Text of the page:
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> Issue 37 > Page 32 - From 'Company Town' to 'Labour Town'

Page 32 - From 'Company Town' to 'Labour Town'

Published by Ronald Caplan on 1984/8/1 (298 reads)

Labor is on trial, and it is up to labor men to present a united front. UNITED WE STAND, DIVIDED WE FALL. II The rise of working-class influence in lo? cal government was reflected in numerous civic policies in the coal towns. The town councils objected to evictions, protested coal prices, requested free coal for fam? ilies on the poor list, and took up the grievances of company tenants and retired and injured workmen. In Sydney Mines the council endorsed union resolutions in fa? vour of the eight-hour day, approved a civ? ic minimum wage of 35C an hour, and in 1920 appointed Forman Waye, the labour MLA and steelworkers' organizer, as assistant town engineer. In Glace Bay the council gave close attention to the improvement of labour standards for town employees. The labour councillors inserted an eight-hour clause in town contracts and won recogni? tion of a new union among workers at the town electric plant. In setting hours and wages, the council followed the standards established by the coal miners in their a- (32) Nova Scotia Land Survey Institute This year, the Nova Scotia Land Survey Institute celebrates its 35th year of operation. From its foundation, the Institute has built a sound reputation for producing highly-qualified graduates. Today, in step with the times, it is preparing students for careers in modern technology through programs relating to surveying, mapping, scientific computer applications, land-use planning, and environmental resource management. The Institute's enviable record of achievement reflects continuing progress in public education • the constant goal of the Department of Education. For Information on programs, write to: N.S. Land Survey Institute P.O.Box10-A Lawrencetown, N.S. BOS 1 MO Department of Education greements with the coal company: when the miners won an eight-hour day in 1919, the town proclaimed an eight-and-a-half-hour day, which was improved to eight hours in 1920; when the union won a 55c advance in daily wages in 1920, the town employees were granted the same increase. The most dramatic change in local govern? ment was the restriction of the authority of the company police. To supplement the authority of the existing town police forces, previous councils had followed the practice of appointing members of the com? pany police force as special, unpaid town police officers. In Glace Bay, for in? stance, twenty-one special police were ap? pointed, including Captain D. A. Noble, head of the company police force. Labour spokesmen vehemently objected to the very existence of a private police force in the mining communities. The abolition of the practice of swearing in company police as town officers was a significant measure of the collapse of the company's influence on the town councils, In Sydney Mines Mayor McCormick ended the arrangement in 1915; an attempt to reintroduce the system in 1917 was defeated on McCormick's deciding vote. In 1918 the initial labour group on the Glace Bay council failed in their at? tempt to abolish the appointment of compa? ny police; with increased numbers, they succeeded the following year. Subsequently the Glace Bay council declared itself "un? alterably opposed" to the practice and sup? ported the union's campaign for complete abolition of the company police force. In New Waterford the town council also re? fused to swear in company police and en? dorsed the union position. One councillor, who had been elected as a labour member, was censured by the council for accepting employment as a company policeman and was forced to quit his council seat. The town councils also enjoyed some suc? cess in raising company taxes. In 1916 May? or McCormick announced plans to increase the company's assessment in Sydney Mines, According to a town report, company prop? erty was assessed at twenty-five percent WELCOME TO THE FULLY LICENSED Harbour Restaurant A Good } Selections of : Seafood , Dining Room Overlooking Clreticamp Harbour' OPEN ALL YEAR 'ROUND 1 Cheticamp, Cape Breton * 224-2042 ??iliWWiH.W>Hil4ili'ftMI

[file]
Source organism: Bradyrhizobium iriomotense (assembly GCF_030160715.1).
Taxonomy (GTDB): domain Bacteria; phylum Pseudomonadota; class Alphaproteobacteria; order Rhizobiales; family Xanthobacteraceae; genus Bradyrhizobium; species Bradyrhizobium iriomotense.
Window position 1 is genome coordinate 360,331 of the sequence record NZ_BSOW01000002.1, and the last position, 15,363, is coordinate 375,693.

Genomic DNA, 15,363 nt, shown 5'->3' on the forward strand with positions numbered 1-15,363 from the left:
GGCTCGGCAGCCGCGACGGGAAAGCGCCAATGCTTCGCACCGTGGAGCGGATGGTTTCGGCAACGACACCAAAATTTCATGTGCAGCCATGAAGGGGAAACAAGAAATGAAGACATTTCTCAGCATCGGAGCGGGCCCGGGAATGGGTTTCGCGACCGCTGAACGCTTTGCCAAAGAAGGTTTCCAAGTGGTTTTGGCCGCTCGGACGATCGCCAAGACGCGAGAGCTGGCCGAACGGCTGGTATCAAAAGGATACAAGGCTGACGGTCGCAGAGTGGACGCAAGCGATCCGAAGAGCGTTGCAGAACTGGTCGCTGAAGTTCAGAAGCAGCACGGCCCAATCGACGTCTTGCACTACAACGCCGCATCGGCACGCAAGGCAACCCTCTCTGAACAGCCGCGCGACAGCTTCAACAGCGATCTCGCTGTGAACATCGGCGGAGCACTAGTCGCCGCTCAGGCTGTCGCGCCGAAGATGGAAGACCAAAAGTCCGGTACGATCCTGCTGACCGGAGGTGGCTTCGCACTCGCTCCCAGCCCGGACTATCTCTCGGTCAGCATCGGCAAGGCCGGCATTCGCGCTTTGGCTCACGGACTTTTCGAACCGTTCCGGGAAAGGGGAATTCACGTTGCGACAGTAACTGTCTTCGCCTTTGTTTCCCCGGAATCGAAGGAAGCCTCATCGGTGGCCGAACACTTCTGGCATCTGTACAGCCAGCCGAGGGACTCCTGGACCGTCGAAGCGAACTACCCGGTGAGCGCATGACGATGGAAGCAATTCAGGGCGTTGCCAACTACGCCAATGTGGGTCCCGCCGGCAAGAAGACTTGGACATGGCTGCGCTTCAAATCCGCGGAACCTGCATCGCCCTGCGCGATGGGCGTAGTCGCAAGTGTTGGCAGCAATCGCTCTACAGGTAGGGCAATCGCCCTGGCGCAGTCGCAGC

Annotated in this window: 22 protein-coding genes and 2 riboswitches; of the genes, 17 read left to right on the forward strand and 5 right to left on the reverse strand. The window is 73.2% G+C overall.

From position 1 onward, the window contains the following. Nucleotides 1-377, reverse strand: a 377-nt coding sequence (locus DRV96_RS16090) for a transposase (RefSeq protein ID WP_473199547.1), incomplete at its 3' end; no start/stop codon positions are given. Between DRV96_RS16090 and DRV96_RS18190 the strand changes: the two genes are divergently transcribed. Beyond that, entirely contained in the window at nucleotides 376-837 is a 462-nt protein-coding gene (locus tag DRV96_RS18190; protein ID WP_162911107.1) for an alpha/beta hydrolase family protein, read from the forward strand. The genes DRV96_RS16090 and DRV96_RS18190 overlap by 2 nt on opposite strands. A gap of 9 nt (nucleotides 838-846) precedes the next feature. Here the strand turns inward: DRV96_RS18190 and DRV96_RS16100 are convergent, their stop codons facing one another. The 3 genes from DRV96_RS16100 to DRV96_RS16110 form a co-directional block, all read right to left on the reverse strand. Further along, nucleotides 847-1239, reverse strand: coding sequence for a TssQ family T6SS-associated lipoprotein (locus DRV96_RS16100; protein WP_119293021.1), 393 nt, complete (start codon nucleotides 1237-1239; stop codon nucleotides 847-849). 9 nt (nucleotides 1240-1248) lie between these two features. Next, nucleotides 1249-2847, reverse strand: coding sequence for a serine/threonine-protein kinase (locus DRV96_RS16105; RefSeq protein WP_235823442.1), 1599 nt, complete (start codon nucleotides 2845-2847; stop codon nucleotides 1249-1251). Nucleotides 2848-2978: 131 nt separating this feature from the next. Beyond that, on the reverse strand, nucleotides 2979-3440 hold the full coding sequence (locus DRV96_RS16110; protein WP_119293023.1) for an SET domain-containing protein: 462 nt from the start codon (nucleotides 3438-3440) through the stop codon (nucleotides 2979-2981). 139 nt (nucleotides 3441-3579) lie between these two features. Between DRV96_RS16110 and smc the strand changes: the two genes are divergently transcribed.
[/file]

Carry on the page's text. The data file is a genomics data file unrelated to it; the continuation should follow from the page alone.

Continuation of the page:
Cape Breton's Magazine
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